The asymmetry is this. Suppose you start from completely stable prices (or constant inflation at the 2 per cent target). Then something causes prices to accelerate — say a megalomaniac dictator invading a neighbouring country or cutting off natural gas exports. The year-on-year inflation rate will go up immediately, reflecting the ongoing inflationary pressures. But the day prices stop rising (or stop rising faster than the target rate), inflation will remain above target for a full year, simply because year-on-year inflation measures the changes that have happened in all of the past 12 months and not just what is happening now. Our most used inflation measure will pick up inflationary pressure immediately but only recognise the end of disinflation one year late. The chart below represents a stylised version of this phenomenon.
The graph shows a situation where prices rise faster than the normal 2 per cent annualised rate for 18 months, indicated by the shaded area, leaving prices about 18 per cent above where they would otherwise be. You can see that the year-on-year inflation picks up this inflationary pressure immediately, but only gradually returns to 2 per cent a full year after disinflation is complete (disinflation back to 2 per cent happens right after the 18 months in this constructed example).
The point four-to-five months to the right of the shaded area in that graph essentially illustrates where we are today. In the UK, the consumer price index is basically unchanged since September. In the US, the PCE index is actually lower (in November, the last available reading) than in September. So is the eurozone price index targeted by the ECB. And just for laughs, why not look at US prices with the index the ECB uses (the “harmonised index of consumer prices”): on that measure, prices have been outright falling and are down almost 1 per cent since September.
Don’t make too much of this. Things could still change, and the devil is in the detail of how you define specific inflation measures. But understand what it means in terms of judging incoming data. The point is that there is no observable price inflation right now. The arithmetic of year-on-year inflation means the current above-target numbers do not reflect any ongoing price rises; they simply capture inflationary pressures that were at work more than about five months ago. So, for all we can see, the inflationary episode ended many months ago. As Paul Krugman puts it, there is no last mile.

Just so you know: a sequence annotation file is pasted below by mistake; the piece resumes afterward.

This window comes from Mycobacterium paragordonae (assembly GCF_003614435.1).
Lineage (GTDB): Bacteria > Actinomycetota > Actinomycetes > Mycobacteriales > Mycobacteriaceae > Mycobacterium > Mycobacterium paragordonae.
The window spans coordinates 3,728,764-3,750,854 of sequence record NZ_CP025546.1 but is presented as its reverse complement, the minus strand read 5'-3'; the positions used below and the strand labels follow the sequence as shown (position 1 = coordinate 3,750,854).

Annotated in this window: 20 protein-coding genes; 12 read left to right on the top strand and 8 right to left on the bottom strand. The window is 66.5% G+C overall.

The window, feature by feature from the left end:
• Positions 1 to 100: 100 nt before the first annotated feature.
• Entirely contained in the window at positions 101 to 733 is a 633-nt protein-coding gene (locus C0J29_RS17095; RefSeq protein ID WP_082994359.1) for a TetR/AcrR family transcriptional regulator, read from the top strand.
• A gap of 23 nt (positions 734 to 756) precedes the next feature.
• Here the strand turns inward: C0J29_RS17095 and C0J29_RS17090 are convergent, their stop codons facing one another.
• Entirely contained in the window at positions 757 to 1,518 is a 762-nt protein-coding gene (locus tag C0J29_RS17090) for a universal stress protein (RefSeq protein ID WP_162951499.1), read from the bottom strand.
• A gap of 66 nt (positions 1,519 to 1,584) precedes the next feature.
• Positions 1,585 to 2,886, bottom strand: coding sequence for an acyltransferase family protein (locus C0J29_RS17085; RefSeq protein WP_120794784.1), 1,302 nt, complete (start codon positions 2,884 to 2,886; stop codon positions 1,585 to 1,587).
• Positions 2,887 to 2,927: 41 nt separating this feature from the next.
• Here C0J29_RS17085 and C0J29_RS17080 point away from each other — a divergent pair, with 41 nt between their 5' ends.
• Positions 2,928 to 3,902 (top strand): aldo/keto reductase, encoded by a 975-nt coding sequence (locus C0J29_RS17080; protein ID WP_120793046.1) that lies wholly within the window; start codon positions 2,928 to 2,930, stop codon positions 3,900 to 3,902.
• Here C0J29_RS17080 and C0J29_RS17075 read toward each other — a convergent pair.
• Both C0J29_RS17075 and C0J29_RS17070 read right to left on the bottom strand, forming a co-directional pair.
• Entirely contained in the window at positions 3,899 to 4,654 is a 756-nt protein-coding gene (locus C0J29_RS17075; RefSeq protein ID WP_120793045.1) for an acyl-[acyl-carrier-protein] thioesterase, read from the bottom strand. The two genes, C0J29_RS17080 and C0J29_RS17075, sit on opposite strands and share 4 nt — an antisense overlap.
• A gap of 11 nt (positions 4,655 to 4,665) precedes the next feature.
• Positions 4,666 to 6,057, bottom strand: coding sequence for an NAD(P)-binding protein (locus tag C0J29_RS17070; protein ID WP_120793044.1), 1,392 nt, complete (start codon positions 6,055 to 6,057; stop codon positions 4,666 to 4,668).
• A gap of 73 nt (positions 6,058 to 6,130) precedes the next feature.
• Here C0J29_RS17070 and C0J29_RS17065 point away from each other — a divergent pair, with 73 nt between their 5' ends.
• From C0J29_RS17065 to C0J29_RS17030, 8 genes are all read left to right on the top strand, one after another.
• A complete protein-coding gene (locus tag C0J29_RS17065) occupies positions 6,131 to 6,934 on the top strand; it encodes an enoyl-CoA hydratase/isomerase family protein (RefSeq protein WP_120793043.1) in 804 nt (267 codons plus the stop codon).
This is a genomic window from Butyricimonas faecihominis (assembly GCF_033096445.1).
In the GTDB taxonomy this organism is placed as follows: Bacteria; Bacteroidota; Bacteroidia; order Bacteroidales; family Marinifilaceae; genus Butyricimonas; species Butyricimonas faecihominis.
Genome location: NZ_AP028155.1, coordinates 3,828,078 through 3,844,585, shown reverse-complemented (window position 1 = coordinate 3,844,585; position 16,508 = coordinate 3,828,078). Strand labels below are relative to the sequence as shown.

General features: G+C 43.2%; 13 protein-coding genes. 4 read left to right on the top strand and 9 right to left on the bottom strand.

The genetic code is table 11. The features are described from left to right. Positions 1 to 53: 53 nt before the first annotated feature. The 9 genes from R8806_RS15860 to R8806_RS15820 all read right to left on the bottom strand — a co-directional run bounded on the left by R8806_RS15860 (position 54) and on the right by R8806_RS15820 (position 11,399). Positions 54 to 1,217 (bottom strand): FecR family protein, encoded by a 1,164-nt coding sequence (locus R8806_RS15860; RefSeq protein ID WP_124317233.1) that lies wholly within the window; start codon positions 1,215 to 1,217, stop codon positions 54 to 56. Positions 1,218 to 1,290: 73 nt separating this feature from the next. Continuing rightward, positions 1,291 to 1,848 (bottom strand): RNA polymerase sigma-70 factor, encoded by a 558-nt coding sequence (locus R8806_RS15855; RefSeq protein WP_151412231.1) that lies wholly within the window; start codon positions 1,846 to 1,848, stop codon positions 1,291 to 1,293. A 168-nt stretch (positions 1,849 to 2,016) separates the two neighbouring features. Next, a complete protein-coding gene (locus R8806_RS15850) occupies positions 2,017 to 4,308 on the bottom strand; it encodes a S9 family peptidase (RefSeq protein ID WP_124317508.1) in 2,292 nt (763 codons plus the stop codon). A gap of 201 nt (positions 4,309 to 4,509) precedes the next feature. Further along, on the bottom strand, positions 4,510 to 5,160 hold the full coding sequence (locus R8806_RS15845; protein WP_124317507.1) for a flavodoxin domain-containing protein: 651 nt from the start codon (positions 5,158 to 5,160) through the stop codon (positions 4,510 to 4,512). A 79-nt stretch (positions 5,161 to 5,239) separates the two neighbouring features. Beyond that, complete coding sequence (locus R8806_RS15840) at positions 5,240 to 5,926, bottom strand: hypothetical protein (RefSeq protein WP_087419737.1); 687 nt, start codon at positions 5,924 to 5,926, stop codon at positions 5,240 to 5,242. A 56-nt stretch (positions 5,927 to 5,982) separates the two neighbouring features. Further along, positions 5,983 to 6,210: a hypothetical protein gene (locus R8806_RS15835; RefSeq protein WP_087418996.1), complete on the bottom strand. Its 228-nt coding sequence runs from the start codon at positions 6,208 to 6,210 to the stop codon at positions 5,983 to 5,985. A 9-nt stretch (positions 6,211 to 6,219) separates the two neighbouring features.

Central bankers know this, of course. It’s basic arithmetic. But you will not have heard any of them say in public that the required disinflation was complete by last autumn. The honest thing to say — if you really want to keep interest rates high — would be that the job is done but could come undone, so it’s better to keep rates high out of an abundance of caution. The reason to do this, but not to say it, is surely that it’s hard to defend in public — and central bankers’ fear of having to reverse course. That may be a sensible plan to avoid losing face. But it’s not an encouraging basis for public policy.
EU business leaders would like to see more common infrastructure spending at EU level, it emerges from my colleague Peggy Hollinger’s interview with the head of the European Round Table for Industry. As I wrote last week, that is where a “grand bargain” on the next EU budget could lie.
A new study shows how European politics is not just divided between left and right, but by which crisis matters most in different countries.
It’s a Free Lunch article of faith of sorts that there are lots of unused opportunities for greater productivity out there, which are not exploited when it is too cheap to use a lot of labour rather than sophisticated machinery (I have written about this as the car wash parable). Today’s exhibit: a nice Wall Street Journal video about how modular construction needs many fewer hands and makes for faster building. Also, note Leo Lewis’s note on how high-productivity Japanese housebuilders are muscling in on the US market.